After many remote access apps covered, I am still not done (sadly) finalizing what to use. There is very fine balance of functions, security and trusting third parties in all of this. I had covered TightVNC, which is my first choice for local network VNC. Around that time development seemed dead and shortly after TigerVNC fork had appeared.
This spring there is development on both fronts with fresh betas of TightVNC and TigerVNC reaching second stable release. So, does TIghtVNC have anything to worry about?
What it does
As all VNC apps for remote access this one consists of server part and viewer to connect with. App is cross platform. Windows version comes in form of installer, that can set server as system service right from the start.
App seems to take its self-appointed role of improving TightVNC seriously. No stone was left unturned in interface. As for me settings and option were re-grouped in more consistent and logical way. There are also less technical terms to get in the way for no good reason.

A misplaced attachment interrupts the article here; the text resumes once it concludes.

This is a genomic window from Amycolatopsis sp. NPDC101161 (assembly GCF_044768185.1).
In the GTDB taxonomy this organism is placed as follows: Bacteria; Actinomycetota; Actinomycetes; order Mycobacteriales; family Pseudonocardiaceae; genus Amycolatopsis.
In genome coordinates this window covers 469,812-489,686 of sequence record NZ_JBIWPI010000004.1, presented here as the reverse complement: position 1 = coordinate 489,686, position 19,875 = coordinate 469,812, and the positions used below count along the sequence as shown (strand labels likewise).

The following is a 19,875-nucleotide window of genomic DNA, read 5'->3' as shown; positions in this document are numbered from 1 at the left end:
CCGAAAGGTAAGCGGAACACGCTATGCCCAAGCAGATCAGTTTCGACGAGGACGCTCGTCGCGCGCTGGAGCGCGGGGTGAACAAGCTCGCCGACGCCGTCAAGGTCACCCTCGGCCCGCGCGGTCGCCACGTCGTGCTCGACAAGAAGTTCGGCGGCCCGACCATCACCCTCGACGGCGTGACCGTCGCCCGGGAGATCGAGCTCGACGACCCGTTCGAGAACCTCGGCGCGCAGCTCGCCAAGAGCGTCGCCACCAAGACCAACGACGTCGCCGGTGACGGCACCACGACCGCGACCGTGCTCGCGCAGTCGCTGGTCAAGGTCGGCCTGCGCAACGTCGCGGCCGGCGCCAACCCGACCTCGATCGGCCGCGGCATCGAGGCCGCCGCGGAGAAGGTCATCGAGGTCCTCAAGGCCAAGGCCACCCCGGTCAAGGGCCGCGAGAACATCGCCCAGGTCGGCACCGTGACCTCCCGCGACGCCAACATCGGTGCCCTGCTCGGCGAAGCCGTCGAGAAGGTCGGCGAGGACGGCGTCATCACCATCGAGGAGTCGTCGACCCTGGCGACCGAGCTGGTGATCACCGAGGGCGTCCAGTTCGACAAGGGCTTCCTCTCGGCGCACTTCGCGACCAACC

Server got handy window to control clients and dynamically change their connection mode.
Viewer got slimmed down to single server name input.
There are still some interface hiccups. I almost locked myself out of client computer by going to full screen mode and not knowing how to came back (F8 calls up menu). Saved by floating Samurize indicators, that allowed me to change focus and call up Start menu.
Encryption and Windows-based authentication seem planned, but are currently grayed out in interface. Not safe to use over public channels, just as TightVNC isn’t.
No file transfer. Not a big thing when used in LAN, like it should be, but still annoying.
TigerVNC without much trouble claims the position TightVNC commonly occupies – easy and relatively convenient tool for hoping at local network computers. However without encryption implemented that is as far as it goes for now. With that single feature it can easily undermine more functional solutions like UltraVNC, that are also way more complex.